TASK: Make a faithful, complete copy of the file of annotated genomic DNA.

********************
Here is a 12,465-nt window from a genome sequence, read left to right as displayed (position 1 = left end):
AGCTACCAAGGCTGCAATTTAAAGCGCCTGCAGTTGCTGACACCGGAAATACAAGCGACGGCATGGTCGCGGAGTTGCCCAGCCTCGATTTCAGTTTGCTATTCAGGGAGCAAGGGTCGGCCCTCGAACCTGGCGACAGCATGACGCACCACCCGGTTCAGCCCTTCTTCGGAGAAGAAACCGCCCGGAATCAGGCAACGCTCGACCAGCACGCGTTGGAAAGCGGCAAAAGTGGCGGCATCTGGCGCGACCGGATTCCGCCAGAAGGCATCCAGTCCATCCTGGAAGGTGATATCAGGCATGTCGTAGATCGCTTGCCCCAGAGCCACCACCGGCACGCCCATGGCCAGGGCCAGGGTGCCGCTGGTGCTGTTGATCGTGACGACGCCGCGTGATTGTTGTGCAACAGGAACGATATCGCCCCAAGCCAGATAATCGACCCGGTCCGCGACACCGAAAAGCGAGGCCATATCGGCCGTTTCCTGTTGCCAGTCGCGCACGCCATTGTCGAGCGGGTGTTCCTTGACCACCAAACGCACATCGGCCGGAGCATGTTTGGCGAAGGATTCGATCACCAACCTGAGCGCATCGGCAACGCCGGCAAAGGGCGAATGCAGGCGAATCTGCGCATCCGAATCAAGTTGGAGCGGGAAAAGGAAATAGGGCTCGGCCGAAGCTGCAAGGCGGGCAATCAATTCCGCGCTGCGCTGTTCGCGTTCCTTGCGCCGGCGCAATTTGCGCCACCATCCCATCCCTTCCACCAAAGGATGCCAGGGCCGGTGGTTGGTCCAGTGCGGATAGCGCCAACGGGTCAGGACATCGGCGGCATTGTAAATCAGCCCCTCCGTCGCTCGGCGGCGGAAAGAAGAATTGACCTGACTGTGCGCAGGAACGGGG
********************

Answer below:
Here is a 12,465-nt window from a genome sequence, read left to right as displayed (position 1 = left end):
AGCTACCAAGGCTGCAATTTAAAGCGCCTGCAGTTGCTGACACCGGAAATACAAGCGACGGCATGGTCGCGGAGTTGCCCAGCCTCGATTTCAGTTTGCTATTCAGGGAGCAAGGGTCGGCCCTCGAACCTGGCGACAGCATGACGCACCACCCGGTTCAGCCCTTCTTCGGAGAAGAAACCGCCCGGAATCAGGCAACGCTCGACCAGCACGCGTTGGAAAGCGGCAAAAGTGGCGGCATCTGGCGCGACCGGATTCCGCCAGAAGGCATCCAGTCCATCCTGGAAGGTGATATCAGGCATGTCGTAGATCGCTTGCCCCAGAGCCACCACCGGCACGCCCATGGCCAGGGCCAGGGTGCCGCTGGTGCTGTTGATCGTGACGACGCCGCGTGATTGTTGTGCAACAGGAACGATATCGCCCCAAGCCAGATAATCGACCCGGTCCGCGACACCGAAAAGCGAGGCCATATCGGCCGTTTCCTGTTGCCAGTCGCGCACGCCATTGTCGAGCGGGTGTTCCTTGACCACCAAACGCACATCGGCCGGAGCATGTTTGGCGAAGGATTCGATCACCAACCTGAGCGCATCGGCAACGCCGGCAAAGGGCGAATGCAGGCGAATCTGCGCATCCGAATCAAGTTGGAGCGGGAAAAGGAAATAGGGCTCGGCCGAAGCTGCAAGGCGGGCAATCAATTCCGCGCTGCGCTGTTCGCGTTCCTTGCGCCGGCGCAATTTGCGCCACCATCCCATCCCTTCCACCAAAGGATGCCAGGGCCGGTGGTTGGTCCAGTGCGGATAGCGCCAACGGGTCAGGACATCGGCGGCATTGTAAATCAGCCCCTCCGTCGCTCGGCGGCGGAAAGAAGAATTGACCTGACTGTGCGCAGGAACGGGG